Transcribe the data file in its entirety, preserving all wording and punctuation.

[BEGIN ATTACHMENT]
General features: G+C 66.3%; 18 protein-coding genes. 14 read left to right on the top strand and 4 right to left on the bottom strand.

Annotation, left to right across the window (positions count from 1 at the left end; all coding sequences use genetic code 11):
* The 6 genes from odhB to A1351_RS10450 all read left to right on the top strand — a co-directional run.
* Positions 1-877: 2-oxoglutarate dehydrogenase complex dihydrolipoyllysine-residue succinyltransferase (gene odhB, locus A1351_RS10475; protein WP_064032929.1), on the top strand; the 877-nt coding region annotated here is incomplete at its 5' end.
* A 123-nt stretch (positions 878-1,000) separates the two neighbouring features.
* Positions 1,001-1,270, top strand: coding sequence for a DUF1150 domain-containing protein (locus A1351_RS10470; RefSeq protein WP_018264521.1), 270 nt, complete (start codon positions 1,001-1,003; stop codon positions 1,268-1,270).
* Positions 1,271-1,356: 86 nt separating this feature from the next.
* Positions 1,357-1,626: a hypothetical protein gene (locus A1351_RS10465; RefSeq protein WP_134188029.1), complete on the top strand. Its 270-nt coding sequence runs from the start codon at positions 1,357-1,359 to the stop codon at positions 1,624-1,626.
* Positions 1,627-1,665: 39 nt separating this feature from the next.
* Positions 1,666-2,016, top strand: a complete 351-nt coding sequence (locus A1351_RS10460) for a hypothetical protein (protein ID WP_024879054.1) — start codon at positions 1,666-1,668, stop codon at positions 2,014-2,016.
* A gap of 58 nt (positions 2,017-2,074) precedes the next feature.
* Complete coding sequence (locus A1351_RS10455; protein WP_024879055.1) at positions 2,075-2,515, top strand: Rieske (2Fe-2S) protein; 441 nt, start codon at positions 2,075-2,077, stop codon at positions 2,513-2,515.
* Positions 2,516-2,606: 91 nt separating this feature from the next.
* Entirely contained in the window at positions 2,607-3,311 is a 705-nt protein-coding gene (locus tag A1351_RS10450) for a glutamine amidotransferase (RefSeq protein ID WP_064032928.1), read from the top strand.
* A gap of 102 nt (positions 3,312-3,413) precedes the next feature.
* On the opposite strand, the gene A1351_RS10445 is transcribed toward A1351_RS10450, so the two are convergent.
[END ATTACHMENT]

General features: G+C 66.3%; 18 protein-coding genes. 14 read left to right on the top strand and 4 right to left on the bottom strand.

Annotation, left to right across the window (positions count from 1 at the left end; all coding sequences use genetic code 11):
* The 6 genes from odhB to A1351_RS10450 all read left to right on the top strand — a co-directional run.
* Positions 1-877: 2-oxoglutarate dehydrogenase complex dihydrolipoyllysine-residue succinyltransferase (gene odhB, locus A1351_RS10475; protein WP_064032929.1), on the top strand; the 877-nt coding region annotated here is incomplete at its 5' end.
* A 123-nt stretch (positions 878-1,000) separates the two neighbouring features.
* Positions 1,001-1,270, top strand: coding sequence for a DUF1150 domain-containing protein (locus A1351_RS10470; RefSeq protein WP_018264521.1), 270 nt, complete (start codon positions 1,001-1,003; stop codon positions 1,268-1,270).
* Positions 1,271-1,356: 86 nt separating this feature from the next.
* Positions 1,357-1,626: a hypothetical protein gene (locus A1351_RS10465; RefSeq protein WP_134188029.1), complete on the top strand. Its 270-nt coding sequence runs from the start codon at positions 1,357-1,359 to the stop codon at positions 1,624-1,626.
* Positions 1,627-1,665: 39 nt separating this feature from the next.
* Positions 1,666-2,016, top strand: a complete 351-nt coding sequence (locus A1351_RS10460) for a hypothetical protein (protein ID WP_024879054.1) — start codon at positions 1,666-1,668, stop codon at positions 2,014-2,016.
* A gap of 58 nt (positions 2,017-2,074) precedes the next feature.
* Complete coding sequence (locus A1351_RS10455; protein WP_024879055.1) at positions 2,075-2,515, top strand: Rieske (2Fe-2S) protein; 441 nt, start codon at positions 2,075-2,077, stop codon at positions 2,513-2,515.
* Positions 2,516-2,606: 91 nt separating this feature from the next.
* Entirely contained in the window at positions 2,607-3,311 is a 705-nt protein-coding gene (locus tag A1351_RS10450) for a glutamine amidotransferase (RefSeq protein ID WP_064032928.1), read from the top strand.
* A gap of 102 nt (positions 3,312-3,413) precedes the next feature.
* On the opposite strand, the gene A1351_RS10445 is transcribed toward A1351_RS10450, so the two are convergent.